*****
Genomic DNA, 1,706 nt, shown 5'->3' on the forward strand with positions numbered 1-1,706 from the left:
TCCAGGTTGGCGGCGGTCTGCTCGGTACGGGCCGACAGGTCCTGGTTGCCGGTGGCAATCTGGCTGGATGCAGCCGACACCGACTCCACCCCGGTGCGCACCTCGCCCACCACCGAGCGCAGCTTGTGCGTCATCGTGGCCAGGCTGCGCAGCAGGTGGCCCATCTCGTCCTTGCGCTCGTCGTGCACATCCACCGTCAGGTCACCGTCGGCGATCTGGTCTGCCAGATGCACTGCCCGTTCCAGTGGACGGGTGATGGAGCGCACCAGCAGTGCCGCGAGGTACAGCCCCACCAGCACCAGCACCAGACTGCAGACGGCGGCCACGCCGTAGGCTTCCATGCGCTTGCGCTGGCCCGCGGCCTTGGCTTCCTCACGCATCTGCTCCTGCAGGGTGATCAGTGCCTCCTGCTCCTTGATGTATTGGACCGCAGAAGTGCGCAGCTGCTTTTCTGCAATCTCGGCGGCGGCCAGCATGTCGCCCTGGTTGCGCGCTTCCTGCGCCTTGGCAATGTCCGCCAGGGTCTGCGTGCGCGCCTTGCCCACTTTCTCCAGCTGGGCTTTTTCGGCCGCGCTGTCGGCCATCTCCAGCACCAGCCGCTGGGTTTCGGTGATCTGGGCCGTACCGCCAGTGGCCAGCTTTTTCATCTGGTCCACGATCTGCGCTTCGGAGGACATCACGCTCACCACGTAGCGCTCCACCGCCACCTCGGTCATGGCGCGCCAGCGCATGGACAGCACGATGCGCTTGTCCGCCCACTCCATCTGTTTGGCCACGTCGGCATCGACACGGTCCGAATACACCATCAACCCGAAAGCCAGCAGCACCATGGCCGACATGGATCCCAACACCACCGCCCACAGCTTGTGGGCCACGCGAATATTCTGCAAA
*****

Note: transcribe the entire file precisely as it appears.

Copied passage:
Genomic DNA, 1,706 nt, shown 5'->3' on the forward strand with positions numbered 1-1,706 from the left:
TCCAGGTTGGCGGCGGTCTGCTCGGTACGGGCCGACAGGTCCTGGTTGCCGGTGGCAATCTGGCTGGATGCAGCCGACACCGACTCCACCCCGGTGCGCACCTCGCCCACCACCGAGCGCAGCTTGTGCGTCATCGTGGCCAGGCTGCGCAGCAGGTGGCCCATCTCGTCCTTGCGCTCGTCGTGCACATCCACCGTCAGGTCACCGTCGGCGATCTGGTCTGCCAGATGCACTGCCCGTTCCAGTGGACGGGTGATGGAGCGCACCAGCAGTGCCGCGAGGTACAGCCCCACCAGCACCAGCACCAGACTGCAGACGGCGGCCACGCCGTAGGCTTCCATGCGCTTGCGCTGGCCCGCGGCCTTGGCTTCCTCACGCATCTGCTCCTGCAGGGTGATCAGTGCCTCCTGCTCCTTGATGTATTGGACCGCAGAAGTGCGCAGCTGCTTTTCTGCAATCTCGGCGGCGGCCAGCATGTCGCCCTGGTTGCGCGCTTCCTGCGCCTTGGCAATGTCCGCCAGGGTCTGCGTGCGCGCCTTGCCCACTTTCTCCAGCTGGGCTTTTTCGGCCGCGCTGTCGGCCATCTCCAGCACCAGCCGCTGGGTTTCGGTGATCTGGGCCGTACCGCCAGTGGCCAGCTTTTTCATCTGGTCCACGATCTGCGCTTCGGAGGACATCACGCTCACCACGTAGCGCTCCACCGCCACCTCGGTCATGGCGCGCCAGCGCATGGACAGCACGATGCGCTTGTCCGCCCACTCCATCTGTTTGGCCACGTCGGCATCGACACGGTCCGAATACACCATCAACCCGAAAGCCAGCAGCACCATGGCCGACATGGATCCCAACACCACCGCCCACAGCTTGTGGGCCACGCGAATATTCTGCAAA